Jeremy Corbyn’s recent tour of Scotland highlights an alarming ignorance of the United Kingdom’s constitutional makeup, and one that can only discredit the true value of any so-called ‘federal’ arrangement the Labour party may so wish to conjure. The biggest gaffe of Corbyn’s five-day stint, much reported by the press (and most glaringly omitted by […]
This is a good time for satirists, though there’s no clear line between farce and tragedy in the real life script written in the words of our political leaders. Fay Young samples poetry and music inspired by Trump, May and Brexit.
“Truth springs from argument among friends,” is often attributed to Hume, although it doesn’t appear in his writings. As long as it doesn’t count as a slogan or a soundbite, I’m happy to subscribe to it. The former David Hume Institute director says au revoir…as a happy sceptic to the end.
How to assess educational inequality? This is the first in a series of posts by Andrew Conway looking at placing requests and what, if anything, they can tell us about how educational inequality varies across Scotland.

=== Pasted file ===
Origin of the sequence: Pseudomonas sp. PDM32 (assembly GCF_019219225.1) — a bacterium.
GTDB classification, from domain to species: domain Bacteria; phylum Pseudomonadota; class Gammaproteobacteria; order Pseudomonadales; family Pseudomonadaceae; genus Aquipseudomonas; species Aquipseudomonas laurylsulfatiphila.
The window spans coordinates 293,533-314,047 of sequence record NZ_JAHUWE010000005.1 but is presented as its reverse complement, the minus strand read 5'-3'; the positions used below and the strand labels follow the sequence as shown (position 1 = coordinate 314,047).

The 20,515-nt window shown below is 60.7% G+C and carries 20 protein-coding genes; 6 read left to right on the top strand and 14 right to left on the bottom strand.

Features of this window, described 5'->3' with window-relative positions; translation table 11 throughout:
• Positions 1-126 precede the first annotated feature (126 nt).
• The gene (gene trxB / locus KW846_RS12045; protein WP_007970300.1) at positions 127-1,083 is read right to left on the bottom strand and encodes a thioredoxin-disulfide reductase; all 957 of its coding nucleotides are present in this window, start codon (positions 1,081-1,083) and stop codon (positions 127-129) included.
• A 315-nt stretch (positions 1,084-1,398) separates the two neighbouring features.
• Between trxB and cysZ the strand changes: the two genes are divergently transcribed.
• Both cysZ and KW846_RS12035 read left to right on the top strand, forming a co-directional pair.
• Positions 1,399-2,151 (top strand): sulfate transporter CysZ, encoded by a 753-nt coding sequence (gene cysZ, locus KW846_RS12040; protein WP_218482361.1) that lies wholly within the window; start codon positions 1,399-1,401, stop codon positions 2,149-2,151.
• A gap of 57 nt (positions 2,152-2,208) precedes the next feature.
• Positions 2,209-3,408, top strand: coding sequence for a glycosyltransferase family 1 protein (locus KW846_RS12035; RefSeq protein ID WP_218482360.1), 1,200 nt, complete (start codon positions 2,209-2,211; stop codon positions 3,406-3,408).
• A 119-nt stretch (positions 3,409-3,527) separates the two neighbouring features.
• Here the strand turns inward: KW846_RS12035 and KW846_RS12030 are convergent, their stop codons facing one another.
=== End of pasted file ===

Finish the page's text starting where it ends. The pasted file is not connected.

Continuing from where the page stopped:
‘..it is time for governments to stop wasting time and money on technologies like CCS that aren’t working. They need to finally get serious about leading a major drive for energy efficiency instead’.
Kate Tough’s poetry stirs hearts and minds as Glasgow celebrates Slavery Remembrance Day 2017 with growing openness about the city’s link with the slave trade.
‘The rest of us – Yes, No or Undecided – need to make a claim for changing Scotland regardless of its nation status. For power to reside here, rather than elsewhere. This must take the form of articulating distinct responses in Scotland to another era of crisis’.
‘While the risks and complexities associated with extricating BTPs operations in Scotland are now coming to the fore, the advantages look increasingly distant.’
‘Most access initiatives target the people identified as disadvantaged. We remain less comfortable curtailing the effects of privilege.’
‘If Davidson was to be elected to Westminster via a Scottish constituency, her status as a political outsider would be cemented. Every time a piece of legislation affecting England passed through the House of Commons, Davidson’s opponents would be able to highlight her lack of a democratic mandate in England.’